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Market Reporting that Matters

July 2017 Market Trends

The Year of the Stable Apartment Market

Tuesday, August 8, 2017


Stability has been the hallmark of apartment market performance so far in 2017, and July’s annual effective rent growth of 2.4% was further evidence. 

Rent growth had stayed within a 20-basis-point range in the six months from December 2016-May 2017 before jumping to 2.5% in June, according to apartment rental data. July’s rate was a minuscule 9 bps lower than June’s, essentially keeping things at the same pace – just above the long-term average of 2.3%. July’s rent growth was 77 bps lower than the 3.2% of July 2016.



Occupancy Also Remains Level

Sacramento May Be Ready for a Fall

Richmond Makes a Move

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The national occupancy rate also remained stable at 94.9%, just a 4-bps difference from June’s rate.

The forces driving performance account for the stability in the national market. While demand is still high, thanks to the 200,000-plus jobs added in each of the last two months, the new supply coming to market – specifically, the number of properties in the lease-up stage in many of the largest metros – is limiting landlords’ ability to raise rent and is keeping the occupancy rate below last year’s level.

The supply/lease-up factor has significantly impacted rent growth in markets such as Dallas and Seattle. Job growth has declined from its two-year peaks in both metros, but at 3.4% in Dallas and 2.4% in Seattle in June 2017, it is still very strong and generates apartment demand.

But Dallas’ rent growth was 2.4% in July, the lowest it’s been since August 2010. Seattle was stronger at 4.6%, its trough since June 2012 -- though the second-quarter Market Momentum survey conducted by the National Apartment Association and RealPage found that industry leaders believed Seattle would have the highest rent growth in the next year. There are just so many properties in each market that have just reached or are nearing completion that the competition for residents is keeping rents down. July lease-up statistics show 94 Dallas properties in lease-up in July, while Seattle had 43, just two fewer than the year's high of 45 set in both May and June.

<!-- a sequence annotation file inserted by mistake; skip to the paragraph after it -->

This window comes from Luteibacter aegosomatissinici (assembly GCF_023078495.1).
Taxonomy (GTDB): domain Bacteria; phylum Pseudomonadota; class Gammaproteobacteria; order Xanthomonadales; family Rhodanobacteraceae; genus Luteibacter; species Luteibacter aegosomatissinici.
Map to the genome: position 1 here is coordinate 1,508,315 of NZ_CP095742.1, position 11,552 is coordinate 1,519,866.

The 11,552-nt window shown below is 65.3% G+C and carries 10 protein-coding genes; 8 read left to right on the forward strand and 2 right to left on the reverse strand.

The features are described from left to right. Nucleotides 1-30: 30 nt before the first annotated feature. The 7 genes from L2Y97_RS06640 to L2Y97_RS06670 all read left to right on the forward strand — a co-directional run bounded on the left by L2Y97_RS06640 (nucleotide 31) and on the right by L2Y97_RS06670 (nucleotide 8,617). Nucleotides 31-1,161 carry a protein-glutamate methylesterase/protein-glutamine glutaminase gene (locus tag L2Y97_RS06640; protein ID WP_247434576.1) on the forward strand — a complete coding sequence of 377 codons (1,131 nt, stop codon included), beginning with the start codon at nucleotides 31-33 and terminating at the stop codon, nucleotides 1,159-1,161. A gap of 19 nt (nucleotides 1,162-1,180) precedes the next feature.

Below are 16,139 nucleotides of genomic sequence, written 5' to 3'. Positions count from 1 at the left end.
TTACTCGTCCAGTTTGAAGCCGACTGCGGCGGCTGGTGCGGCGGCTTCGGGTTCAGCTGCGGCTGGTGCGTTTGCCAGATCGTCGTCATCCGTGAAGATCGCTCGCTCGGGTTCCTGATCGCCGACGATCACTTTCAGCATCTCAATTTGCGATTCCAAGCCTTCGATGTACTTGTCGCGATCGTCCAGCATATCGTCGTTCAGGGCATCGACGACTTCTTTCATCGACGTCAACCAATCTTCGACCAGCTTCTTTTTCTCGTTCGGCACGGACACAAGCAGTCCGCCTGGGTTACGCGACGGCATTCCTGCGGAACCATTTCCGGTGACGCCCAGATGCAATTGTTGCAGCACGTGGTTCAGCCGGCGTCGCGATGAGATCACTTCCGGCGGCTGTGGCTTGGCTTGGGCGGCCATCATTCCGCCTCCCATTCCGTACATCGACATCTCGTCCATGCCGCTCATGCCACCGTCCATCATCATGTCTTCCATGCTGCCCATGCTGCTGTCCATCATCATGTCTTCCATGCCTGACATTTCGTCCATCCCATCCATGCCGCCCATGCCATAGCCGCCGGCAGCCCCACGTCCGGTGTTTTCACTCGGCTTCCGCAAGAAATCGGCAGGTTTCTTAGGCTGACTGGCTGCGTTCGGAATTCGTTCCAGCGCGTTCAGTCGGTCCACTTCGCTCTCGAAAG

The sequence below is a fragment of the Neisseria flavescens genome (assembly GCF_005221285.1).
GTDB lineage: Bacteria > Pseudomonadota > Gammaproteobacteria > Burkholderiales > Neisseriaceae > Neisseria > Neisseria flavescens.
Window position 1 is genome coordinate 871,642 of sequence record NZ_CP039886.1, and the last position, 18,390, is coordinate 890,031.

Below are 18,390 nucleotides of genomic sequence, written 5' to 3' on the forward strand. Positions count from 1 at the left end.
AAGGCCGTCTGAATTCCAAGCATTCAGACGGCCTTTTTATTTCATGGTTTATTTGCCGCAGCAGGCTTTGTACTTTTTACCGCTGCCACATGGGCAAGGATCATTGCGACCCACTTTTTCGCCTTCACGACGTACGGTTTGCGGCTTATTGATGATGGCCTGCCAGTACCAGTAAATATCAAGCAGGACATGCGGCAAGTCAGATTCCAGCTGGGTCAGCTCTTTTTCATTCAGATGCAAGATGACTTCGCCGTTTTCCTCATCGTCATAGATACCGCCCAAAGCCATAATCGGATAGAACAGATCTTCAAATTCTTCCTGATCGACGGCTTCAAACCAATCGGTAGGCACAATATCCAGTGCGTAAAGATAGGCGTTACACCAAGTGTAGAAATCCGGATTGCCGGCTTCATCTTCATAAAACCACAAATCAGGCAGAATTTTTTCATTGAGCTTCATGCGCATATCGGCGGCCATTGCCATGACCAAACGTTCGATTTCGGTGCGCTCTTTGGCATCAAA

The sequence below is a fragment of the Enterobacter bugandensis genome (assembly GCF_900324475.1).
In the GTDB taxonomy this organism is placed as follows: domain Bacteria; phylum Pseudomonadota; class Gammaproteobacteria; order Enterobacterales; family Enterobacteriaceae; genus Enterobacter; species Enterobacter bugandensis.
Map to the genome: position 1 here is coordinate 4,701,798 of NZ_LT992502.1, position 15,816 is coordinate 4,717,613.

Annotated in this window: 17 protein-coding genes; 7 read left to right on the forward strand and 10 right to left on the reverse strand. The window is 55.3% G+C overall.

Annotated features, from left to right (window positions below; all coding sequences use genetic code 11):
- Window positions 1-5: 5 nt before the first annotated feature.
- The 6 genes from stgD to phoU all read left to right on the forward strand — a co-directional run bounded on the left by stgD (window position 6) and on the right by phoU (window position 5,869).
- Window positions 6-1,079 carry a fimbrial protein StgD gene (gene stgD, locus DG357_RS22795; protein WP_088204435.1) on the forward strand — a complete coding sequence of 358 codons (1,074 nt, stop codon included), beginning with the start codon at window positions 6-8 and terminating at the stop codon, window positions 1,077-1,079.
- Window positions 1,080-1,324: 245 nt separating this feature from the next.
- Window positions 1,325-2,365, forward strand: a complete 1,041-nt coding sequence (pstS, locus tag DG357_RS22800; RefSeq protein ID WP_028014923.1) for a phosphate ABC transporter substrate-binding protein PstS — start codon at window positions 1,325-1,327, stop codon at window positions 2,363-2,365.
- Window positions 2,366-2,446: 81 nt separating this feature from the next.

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Existing units also are affected, as evidenced by RealPage lease transaction figures that show renewal rent growth falling from 5.6% in the second quarter of 2016 to 4.9% one year later in Dallas, and from 8.1% to 6.8% during the same time frame in Seattle. 

One note about Seattle: The slowdown is occurring mostly in the suburbs, as the urban-core Downtown/Capitol Hill/Queen Anne submarket recorded 7.6% annual effective rent growth in July. That submarket had about one-third (14) of the metro’s lease-up properties in July.

Occupancy Also Remains Level

As mentioned above, July’s occupancy rate of 94.9% was essentially the same as both May’s and June’s. Though quite close to the 95.0% at which Axiometrics/RealPage considers a market full, these recent rates almost ensure that this summer’s occupancy will underperform last summer’s rates, which were 95.1% and 95.2%.

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Meanwhile, Year-to-Date (YTD) effective rent growth increased 24 bps to 4.1% in July, above only the 4.0% of 2010. lifting it above 2013 and to within 5 and 6 bps of 2012 and 2016, respectively.

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July’s YTD rent growth was 43 bps lower than the post-recession July average of 4.5%

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Sacramento May be Ready for a Fall

Rents in Sacramento grew by an annualized rate of 8.2% in July, the highest rental growth rate among the top 50 markets tracked by Axiometrics for the 18th straight month. Rent growth in California’s capital bested the national average starting in the fall of 2013 and has not slowed since — outperforming the national average by about 580 basis points (bps) in July.

But the drivers show a potential lull in the market ahead, which could jeopardize the market’s position at the top of the charts.